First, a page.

Google’s Inceptionism

Google is in the news this week with their trippy neural net visualizations they call inceptionism.

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Inception was Google’s code name for a 22-layer deep convolutional neural network described in Christian Szegedy et al., Going Deeper with Convolutions, http://arxiv.org/abs/1409.4842 .

However, the idea for generating the trippy visualizations seems to have come from this paper which describes what they call saliency visualization:

  • Karen Simonyan, Andrea Vedaldi, Andrew Zisserman, Deep Inside Convolutional Networks: Visualising Image Classification Models and Saliency Maps, http://arxiv.org/abs/1312.6034.

The rest of this article suggests ideas for how a new visualization such as inceptionism could be added to neural2d.

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Generalized layer depths

In neural2d, convolution network layers and pooling layers typically have a depth > 1, where the depth equals the number of kernels to train.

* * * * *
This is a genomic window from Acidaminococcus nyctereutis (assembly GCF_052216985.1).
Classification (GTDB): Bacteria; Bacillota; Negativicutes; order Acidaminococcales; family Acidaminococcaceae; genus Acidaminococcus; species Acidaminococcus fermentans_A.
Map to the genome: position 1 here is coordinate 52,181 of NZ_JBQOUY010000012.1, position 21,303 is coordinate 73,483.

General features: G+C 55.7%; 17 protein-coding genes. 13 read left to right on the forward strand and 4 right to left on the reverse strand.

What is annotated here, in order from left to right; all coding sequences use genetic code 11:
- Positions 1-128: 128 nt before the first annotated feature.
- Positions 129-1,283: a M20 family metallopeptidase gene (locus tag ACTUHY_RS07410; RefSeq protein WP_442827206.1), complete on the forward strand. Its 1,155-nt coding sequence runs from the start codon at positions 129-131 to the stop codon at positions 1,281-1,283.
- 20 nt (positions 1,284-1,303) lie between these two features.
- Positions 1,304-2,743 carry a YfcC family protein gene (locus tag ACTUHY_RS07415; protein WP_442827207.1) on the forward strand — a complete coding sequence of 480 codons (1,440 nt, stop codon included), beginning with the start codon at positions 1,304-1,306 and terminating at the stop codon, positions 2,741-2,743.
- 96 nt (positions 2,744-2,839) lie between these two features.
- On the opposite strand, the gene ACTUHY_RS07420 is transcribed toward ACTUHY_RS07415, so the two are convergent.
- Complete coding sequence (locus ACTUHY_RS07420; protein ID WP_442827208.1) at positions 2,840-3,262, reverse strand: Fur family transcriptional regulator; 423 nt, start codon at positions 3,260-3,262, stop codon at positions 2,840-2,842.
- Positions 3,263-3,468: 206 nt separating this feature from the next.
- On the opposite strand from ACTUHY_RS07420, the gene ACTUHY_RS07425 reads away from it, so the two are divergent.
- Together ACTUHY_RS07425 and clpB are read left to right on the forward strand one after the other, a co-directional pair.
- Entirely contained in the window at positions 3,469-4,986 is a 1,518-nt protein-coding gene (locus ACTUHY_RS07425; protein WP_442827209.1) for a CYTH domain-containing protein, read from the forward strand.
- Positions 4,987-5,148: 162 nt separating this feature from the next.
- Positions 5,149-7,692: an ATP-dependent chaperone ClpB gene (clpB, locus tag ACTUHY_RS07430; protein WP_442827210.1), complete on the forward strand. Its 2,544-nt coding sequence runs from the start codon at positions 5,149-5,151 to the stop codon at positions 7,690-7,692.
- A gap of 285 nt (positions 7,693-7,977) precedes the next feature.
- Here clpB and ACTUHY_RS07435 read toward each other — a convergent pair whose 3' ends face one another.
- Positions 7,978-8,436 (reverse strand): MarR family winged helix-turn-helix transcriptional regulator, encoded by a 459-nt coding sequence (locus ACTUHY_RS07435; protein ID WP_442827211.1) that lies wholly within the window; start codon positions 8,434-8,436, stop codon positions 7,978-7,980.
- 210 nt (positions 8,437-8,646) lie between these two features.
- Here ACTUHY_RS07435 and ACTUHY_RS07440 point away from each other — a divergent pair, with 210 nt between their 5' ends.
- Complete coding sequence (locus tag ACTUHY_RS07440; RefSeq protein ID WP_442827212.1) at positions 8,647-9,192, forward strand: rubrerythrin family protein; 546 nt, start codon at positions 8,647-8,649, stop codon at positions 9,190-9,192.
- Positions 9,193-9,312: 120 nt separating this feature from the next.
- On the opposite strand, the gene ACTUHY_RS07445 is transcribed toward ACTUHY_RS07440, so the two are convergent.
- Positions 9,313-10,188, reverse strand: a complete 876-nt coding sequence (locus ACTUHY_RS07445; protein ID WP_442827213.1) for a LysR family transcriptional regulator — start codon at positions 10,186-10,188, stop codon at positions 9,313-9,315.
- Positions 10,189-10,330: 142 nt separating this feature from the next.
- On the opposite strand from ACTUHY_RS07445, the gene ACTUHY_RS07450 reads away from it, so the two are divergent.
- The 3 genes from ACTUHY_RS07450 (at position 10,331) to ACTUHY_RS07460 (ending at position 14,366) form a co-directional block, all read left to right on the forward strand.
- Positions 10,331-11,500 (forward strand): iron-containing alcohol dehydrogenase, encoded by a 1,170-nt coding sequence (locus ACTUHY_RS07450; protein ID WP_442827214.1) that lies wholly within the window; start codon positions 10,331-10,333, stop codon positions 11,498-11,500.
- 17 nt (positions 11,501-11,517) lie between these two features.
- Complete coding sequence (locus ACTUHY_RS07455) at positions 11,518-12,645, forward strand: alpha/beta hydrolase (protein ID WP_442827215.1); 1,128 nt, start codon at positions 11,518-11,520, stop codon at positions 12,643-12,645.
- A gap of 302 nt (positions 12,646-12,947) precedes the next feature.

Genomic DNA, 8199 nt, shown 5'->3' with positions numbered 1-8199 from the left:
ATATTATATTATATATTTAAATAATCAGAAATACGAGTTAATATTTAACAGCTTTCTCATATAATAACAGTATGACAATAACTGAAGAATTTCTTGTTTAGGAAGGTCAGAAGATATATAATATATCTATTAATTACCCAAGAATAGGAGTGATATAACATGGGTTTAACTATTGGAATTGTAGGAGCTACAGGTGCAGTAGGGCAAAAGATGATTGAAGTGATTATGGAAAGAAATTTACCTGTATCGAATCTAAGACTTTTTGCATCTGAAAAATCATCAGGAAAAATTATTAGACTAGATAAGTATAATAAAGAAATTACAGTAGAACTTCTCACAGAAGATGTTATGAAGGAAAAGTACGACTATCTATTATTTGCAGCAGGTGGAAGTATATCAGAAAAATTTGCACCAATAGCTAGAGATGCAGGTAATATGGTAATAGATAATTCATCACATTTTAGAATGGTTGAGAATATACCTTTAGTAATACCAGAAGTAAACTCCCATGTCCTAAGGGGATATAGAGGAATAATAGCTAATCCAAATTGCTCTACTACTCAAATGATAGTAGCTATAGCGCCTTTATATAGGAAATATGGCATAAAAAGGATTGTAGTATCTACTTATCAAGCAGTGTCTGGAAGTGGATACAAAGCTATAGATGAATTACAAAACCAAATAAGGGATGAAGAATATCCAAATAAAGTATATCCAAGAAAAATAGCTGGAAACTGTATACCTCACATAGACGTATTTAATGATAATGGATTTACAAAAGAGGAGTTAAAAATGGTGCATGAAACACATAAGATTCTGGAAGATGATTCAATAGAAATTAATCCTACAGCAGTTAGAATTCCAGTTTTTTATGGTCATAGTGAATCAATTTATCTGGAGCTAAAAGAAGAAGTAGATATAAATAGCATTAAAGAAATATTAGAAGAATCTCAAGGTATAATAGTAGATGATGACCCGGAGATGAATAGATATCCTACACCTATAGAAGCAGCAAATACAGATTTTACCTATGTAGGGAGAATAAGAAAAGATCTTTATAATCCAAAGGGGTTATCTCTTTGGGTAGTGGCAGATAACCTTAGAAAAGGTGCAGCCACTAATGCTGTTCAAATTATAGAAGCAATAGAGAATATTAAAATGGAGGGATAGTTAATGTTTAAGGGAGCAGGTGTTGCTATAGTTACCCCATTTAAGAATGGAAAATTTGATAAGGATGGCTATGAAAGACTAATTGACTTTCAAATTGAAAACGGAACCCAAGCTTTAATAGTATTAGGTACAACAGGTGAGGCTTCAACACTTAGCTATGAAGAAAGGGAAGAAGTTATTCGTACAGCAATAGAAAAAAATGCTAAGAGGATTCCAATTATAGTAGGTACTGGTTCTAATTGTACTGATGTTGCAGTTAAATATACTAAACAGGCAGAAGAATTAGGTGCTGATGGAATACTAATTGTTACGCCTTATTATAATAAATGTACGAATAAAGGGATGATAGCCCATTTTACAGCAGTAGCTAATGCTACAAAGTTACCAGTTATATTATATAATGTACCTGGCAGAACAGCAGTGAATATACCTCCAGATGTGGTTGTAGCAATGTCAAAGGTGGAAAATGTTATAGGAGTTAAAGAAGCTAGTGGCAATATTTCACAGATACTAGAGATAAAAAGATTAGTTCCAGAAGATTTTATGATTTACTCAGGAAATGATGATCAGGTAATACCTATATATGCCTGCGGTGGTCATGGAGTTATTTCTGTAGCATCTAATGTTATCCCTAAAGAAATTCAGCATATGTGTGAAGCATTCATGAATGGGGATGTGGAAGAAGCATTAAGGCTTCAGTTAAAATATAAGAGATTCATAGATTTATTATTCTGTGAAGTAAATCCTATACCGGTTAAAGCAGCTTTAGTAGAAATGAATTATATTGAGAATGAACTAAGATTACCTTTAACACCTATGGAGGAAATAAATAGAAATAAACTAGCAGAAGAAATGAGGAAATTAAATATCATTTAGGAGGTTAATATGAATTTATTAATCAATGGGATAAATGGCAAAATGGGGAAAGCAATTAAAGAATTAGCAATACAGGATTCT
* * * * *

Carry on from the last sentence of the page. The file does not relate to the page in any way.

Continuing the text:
Previously, neural2d imposed certain restrictions on how layers with depth could be connected. The assumption was that if you wanted to go from a convolution network layer to a regular layer, the destination regular layer would have a depth of one.

There was no good reason to impose such a restriction, so neural2d now allows you to define regular layers with depth and connect them in any way to any other kind of layer. This means you can now insert a sparsely connected regular layer in between two convolution network layers with depth > 1 while preserving the depth of the pipeline.

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Convolution something

Neural2d now does convolution networking, which is great, but it already did convolution filtering.

That’s confusing terminology. They sound almost alike.

In neural2d terminology, convolution networking is when you have a set of convolution kernels that you want to train to extract features from an input signal. Convolution filtering is when you have a single predetermined, constant kernel that you want to specify.

In the neural2d topology configuration syntax, a convolution network layer is defined something like:

layerConvolve size 20*64x64 from input convolve 7x7

A convolution filter layer is defined with a syntax like this:

layerConvolve size 64x64 from input convolve {{0,-1,0},{-1,5,-1},{0,-1,0}}

Personally, I’m happy with the configuration syntax, but is there less confusing terminology that we should use instead?